Iron ore, steel futures fall on China property woes
Dalian and Singapore iron ore futures fell on Friday after data showed China’s property sector contracted further in August, with a seasonal demand boost usually seen beginning September not yet in sight.
Property investment last month in the world’s top steel producer fell at the fastest pace since December 2021, according to Reuters calculations based on official data. New home prices fell 1.3% year-on-year, the fastest pace since August 2015.
The most-traded January iron ore on China’s Dalian Commodity Exchange DCIOcv1 ended daytime trade 1.2% lower at 715 yuan ($101.89) a tonne.
On the Singapore Exchange, the steelmaking ingredient’s benchmark October iron ore SZZFV2 slumped 2.6% to $98.05 a tonne, as of 0739 GMT, trading below $100 for the first time this week.
Friday’s data sapped market confidence that had propped up China’s ferrous complex in recent days, underpinned by the government’s intensified support for the ailing property sector and hopes of additional policy action to shore up the economy.
Policymakers have announced over 50 economic support measures since late May and last week stressed that this quarter was a critical time for policy move.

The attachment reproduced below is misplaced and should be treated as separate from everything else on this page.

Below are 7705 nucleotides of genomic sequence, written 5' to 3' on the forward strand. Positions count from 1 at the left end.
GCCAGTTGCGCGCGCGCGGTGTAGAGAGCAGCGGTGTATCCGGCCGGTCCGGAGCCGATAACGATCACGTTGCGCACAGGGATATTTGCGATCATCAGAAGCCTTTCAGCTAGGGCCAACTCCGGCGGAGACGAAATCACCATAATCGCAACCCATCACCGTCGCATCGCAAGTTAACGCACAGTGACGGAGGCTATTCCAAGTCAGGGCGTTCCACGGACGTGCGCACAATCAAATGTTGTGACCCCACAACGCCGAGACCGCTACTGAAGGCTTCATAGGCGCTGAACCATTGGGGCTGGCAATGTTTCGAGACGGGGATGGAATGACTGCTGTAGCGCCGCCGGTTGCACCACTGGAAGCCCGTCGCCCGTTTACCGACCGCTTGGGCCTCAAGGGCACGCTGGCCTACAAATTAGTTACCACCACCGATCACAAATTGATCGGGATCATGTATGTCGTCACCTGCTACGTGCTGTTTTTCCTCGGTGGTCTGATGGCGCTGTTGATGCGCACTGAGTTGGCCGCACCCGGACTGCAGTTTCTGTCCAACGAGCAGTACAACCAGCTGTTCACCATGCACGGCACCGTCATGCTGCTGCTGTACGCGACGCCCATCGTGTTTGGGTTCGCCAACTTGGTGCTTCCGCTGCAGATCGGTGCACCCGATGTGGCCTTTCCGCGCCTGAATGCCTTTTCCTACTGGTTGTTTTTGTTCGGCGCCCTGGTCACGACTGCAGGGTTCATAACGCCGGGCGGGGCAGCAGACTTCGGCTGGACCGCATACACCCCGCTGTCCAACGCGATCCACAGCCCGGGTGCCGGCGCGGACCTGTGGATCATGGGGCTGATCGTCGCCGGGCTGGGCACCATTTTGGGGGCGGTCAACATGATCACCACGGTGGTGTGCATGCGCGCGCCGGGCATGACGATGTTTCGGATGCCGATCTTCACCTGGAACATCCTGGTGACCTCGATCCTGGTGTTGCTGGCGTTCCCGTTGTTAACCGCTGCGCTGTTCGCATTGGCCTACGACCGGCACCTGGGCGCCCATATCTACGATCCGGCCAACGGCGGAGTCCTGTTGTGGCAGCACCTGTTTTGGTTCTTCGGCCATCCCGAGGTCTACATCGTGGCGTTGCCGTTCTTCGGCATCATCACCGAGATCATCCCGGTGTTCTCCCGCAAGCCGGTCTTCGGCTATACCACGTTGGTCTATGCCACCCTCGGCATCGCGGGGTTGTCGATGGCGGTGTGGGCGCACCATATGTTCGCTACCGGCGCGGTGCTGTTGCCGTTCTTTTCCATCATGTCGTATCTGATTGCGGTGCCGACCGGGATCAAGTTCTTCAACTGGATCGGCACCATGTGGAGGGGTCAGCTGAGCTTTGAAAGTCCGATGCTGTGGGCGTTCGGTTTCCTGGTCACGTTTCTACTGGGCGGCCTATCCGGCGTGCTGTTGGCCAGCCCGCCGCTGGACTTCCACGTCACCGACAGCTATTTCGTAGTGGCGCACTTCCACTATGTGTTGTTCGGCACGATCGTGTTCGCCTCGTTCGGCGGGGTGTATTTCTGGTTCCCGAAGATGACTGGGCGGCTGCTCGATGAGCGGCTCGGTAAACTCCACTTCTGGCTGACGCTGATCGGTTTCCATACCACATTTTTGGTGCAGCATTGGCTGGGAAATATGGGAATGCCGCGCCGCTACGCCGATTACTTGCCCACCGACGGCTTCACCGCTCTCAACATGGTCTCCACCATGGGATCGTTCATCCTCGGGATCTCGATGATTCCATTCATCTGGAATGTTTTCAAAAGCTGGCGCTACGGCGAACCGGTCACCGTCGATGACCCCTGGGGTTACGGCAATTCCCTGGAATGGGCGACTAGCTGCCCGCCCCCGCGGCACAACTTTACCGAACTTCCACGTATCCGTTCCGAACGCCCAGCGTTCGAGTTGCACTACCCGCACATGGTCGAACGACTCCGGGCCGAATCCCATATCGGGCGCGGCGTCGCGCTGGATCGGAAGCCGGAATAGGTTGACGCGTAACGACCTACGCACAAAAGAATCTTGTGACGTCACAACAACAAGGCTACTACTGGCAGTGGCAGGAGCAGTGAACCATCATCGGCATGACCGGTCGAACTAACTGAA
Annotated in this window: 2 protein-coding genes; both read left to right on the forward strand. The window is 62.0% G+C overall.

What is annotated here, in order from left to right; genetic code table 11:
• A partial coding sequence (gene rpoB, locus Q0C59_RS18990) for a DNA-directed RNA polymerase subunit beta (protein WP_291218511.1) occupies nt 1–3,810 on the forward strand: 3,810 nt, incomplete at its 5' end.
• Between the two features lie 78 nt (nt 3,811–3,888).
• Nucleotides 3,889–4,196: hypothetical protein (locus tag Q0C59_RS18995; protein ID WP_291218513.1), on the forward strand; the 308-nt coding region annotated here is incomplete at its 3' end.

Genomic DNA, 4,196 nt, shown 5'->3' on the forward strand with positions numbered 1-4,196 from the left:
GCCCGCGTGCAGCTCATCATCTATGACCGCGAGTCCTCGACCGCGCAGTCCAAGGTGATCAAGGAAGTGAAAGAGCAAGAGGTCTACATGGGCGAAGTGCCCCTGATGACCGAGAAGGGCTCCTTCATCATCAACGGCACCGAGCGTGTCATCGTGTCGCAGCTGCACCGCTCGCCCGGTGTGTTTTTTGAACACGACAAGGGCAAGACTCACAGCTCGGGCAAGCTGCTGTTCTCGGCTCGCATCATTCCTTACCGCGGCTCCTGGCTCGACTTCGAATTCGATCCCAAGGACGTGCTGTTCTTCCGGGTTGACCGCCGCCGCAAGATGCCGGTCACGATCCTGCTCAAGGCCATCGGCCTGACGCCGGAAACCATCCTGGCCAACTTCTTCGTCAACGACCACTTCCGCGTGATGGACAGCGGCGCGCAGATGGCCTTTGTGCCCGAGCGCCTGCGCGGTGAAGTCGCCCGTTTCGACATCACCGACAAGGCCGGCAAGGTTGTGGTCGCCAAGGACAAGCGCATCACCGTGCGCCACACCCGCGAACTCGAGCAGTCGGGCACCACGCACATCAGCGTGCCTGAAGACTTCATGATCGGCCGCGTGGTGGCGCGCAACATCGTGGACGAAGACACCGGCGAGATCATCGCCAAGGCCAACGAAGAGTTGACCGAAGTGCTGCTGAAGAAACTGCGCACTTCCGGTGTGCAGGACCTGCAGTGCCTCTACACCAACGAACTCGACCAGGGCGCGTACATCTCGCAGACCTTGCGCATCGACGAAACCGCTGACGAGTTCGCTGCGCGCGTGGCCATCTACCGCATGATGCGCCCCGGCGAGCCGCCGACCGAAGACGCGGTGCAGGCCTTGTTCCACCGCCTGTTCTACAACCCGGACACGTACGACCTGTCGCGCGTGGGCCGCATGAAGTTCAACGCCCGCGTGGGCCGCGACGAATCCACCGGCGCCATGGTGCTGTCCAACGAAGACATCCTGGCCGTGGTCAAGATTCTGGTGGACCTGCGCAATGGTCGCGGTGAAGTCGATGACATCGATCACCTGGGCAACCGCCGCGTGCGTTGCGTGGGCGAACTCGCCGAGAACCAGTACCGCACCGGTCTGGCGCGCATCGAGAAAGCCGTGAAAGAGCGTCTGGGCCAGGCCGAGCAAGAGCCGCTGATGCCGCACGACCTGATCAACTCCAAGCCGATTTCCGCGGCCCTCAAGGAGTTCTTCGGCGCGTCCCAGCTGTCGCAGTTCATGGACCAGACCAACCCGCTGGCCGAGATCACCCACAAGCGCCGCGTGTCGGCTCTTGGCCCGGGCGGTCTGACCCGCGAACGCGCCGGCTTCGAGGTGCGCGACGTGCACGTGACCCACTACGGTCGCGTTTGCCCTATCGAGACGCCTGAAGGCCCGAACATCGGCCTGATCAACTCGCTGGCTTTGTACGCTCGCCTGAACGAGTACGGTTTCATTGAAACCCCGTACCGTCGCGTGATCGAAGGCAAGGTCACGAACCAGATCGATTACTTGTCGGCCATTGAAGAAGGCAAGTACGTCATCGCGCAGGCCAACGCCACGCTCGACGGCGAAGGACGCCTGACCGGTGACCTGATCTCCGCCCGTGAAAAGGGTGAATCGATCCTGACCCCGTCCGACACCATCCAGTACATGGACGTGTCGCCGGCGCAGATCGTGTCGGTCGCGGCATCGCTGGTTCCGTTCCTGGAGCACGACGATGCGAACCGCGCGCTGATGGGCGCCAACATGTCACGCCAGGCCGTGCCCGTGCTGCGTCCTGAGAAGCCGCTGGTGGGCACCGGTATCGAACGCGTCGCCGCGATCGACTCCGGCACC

“The anticipated ‘Golden September, Silver October’ is not yet seen,” J.P.Morgan analysts said in a note, referring to the seasonal pick-up in construction activity and property demand in China.
Analysts expect COVID-19 disruptions to business activity in China to keep investors cautious.
Traders largely shrugged off China’s faster-than-expected growth in factory output and retail sales in August.
Rebar on the Shanghai Futures Exchange SRBcv1 fell 1.6%, hot-rolled coil SHHCcv1 shed 1.3%, and stainless steel SHSScv1 dropped 1.9%.
China’s crude steel output rose 3% in August from a month earlier as steel mills eyed better demand and resumed operations.
However, other steelmaking inputs recovered from early losses, with Dalian coking coal DJMcv1 and coke DCJcv1 up 0.6% and 0.1%, respectively.
Source: Reuters (Reporting by Enrico Dela Cruz in Manila; Editing by Subhranshu Sahu